Thursday, January 30, 2014

I Heart Hoop Class!

On Thursday evenings, I go to a Hoop Fitness class. Yep.. hula hooping.. for fitness! As Cindy likes to say, "Hoop Fitness is a total body workout disguised as fun!"

Cindy Butt is the brains and body behind FarOut Fitness. She has developed her own Hoop Fitness curriculum as a cardio and conditioning workout that allows for hoopers of different fitness levels to come together and hoop at their own pace.

Cindy offers a variety of fun ways to get fit and stay in shape. In addition to Hoop Fitness, she teaches Zumba and Kettlebell classes, and offers nutrition and wellness programs to keep you healthy! Cindy is motivational and inspiring. She believes in facing fears and taking action to make a difference.
Our Hoop Fit class has evolved over the years. We have added tricks, upped the ante, we've had guest-hosted workshops, incorporated Yoga and Salsa moves, but one thing has remained.. Cindy's high energy and the passion with which she teaches is a constant. 

We hoop outside..

We hoop in the dark..

We hoop with fire! (yes, I actually did this!)

I recently wrote an article for FarOut Fitness, which is now in their newsletter (the Hoopla!).
You can read it here - Love & Miracles

I'm so glad it's Thursday!!

Wednesday, January 29, 2014

Kids Who Can

Easter Seals is dedicated to enhancing the quality of life of individuals with physical disabilities.  Every Summer, since Brennen was just two years old, I have taken him to Easter Seals Family Camp (Camp Bumbleberry) at the beautiful Lavrock facility on the Salmonier Line.  He always has an awesome time at camp, and we look forward to it each and every year.  It is a wonderful opportunity for Brennen to get together with his friends, enjoy the outdoors, and take part in some super-fun activities that are not available (or accessible) elsewhere.  At camp we run our toes through the grass as we relax by the water, we swim, we go out on canoe rides, we take part in a scavenger hunt, enjoy a bbq and campfire.. we sing songs, tell stories, make new friends and create memories that will last a lifetime.

At Easter Seals, you will see children who have been diagnosed with Spina Bifida, Cerebral Palsy, Muscular Dystrophy, and other debilitating conditions, but you won’t see that defining them. The moment you see the joy that is so often glued to their faces, it’s hard to even see their disability. Instead, you will see the truth behind each and every of one their successes, and the strength with which they persevere.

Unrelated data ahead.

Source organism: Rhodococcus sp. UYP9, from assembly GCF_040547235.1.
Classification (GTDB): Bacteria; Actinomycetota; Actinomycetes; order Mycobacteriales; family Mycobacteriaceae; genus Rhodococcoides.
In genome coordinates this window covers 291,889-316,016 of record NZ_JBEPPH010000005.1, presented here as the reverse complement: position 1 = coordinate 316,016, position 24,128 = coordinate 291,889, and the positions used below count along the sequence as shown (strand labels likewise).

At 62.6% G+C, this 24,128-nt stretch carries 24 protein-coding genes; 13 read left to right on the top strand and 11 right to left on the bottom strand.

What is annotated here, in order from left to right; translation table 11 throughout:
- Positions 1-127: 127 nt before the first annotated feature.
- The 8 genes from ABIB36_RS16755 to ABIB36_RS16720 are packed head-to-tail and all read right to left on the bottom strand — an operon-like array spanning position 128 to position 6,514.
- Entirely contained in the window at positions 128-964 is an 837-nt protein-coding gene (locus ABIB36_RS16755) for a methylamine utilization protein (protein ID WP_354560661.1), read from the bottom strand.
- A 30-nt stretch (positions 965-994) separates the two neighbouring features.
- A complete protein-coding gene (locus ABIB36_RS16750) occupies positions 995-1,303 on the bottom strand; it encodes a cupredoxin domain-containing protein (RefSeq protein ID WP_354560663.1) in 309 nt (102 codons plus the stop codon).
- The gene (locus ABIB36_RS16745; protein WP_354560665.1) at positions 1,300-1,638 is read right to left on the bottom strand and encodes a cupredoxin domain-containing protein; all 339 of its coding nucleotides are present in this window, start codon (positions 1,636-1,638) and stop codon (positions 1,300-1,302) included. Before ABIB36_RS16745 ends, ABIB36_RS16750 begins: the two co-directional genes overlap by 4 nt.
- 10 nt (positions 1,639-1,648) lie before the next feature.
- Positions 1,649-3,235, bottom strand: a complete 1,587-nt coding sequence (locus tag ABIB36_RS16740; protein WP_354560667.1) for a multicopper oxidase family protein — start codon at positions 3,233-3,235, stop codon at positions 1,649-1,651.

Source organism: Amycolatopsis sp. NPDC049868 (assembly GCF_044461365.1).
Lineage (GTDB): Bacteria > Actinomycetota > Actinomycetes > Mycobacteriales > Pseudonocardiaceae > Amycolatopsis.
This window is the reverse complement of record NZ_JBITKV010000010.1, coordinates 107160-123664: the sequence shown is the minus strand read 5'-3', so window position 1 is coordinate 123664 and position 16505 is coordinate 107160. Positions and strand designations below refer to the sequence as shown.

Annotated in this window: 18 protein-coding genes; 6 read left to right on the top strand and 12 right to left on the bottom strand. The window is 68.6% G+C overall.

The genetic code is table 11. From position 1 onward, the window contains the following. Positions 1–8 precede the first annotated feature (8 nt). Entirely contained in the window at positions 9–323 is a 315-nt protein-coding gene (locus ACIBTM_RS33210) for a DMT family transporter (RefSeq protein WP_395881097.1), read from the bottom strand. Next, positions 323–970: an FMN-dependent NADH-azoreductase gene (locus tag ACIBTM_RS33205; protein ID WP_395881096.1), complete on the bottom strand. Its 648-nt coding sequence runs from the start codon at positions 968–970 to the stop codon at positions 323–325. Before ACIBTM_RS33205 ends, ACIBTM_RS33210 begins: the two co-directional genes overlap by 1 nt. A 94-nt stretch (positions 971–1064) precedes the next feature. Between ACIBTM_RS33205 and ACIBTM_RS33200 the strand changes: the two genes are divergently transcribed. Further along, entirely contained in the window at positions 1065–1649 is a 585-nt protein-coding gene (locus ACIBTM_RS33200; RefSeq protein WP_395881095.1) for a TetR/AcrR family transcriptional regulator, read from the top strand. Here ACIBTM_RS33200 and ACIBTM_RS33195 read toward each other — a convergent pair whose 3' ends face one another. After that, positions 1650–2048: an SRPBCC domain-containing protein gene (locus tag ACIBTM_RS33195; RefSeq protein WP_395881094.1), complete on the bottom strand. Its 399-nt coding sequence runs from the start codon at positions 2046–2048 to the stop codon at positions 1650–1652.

In 2011, Photosensitive partnered with Easter Seals camps across Canada to produce Kids Who Can, a black and white photo and video project sponsored by Canon.  Photographers and videographers visited twelve Easter Seals camps across the country in Newfoundland, Nova Scotia, New Brunswick, Quebec, Ontario, Saskatchewan, Alberta and British Columbia. The images were officially launched in an exhibit that toured the country in 2012.  An exhibition of kids who truly can.

The following are some of my favourite images from the collection (the first two of my own family, captured by photographer Greg Locke).

There were some amazing videos produced from the various camps across the country. Click on the links below to watch the videos from our province!

Please visit the gallery to view the other photos and videos from the exhibit.  You won't be disappointed!

Monday, January 27, 2014

Snoezelen Room

We have a Snoezelen Room in our home.  A Snoezelen Room is a multi-sensory environment, full of sights, sounds, textures and movement designed to provide stimulation and relaxation in a safe and controlled space .  You can read more HERE.

Most of the items in our Snoezelen Room were ordered from a company called Special Needs Toys.
They are a Canadian company, and are "providers of carefully selected fun products designed to help you or those in your care enjoy life, and achieve more."

Brennen loves the giant interactive bubble tube, and the fiber-optic lights. The bubble column is 2 meters tall and extra wide.  You can control the colours of the tube by pressing the coloured switch buttons.  The fiber-optic light strands change colour and sparkle on their own. 

 We were pleasantly surprised recently to find out that Brennen is in two photos on the cover of their new catalogue for 2014!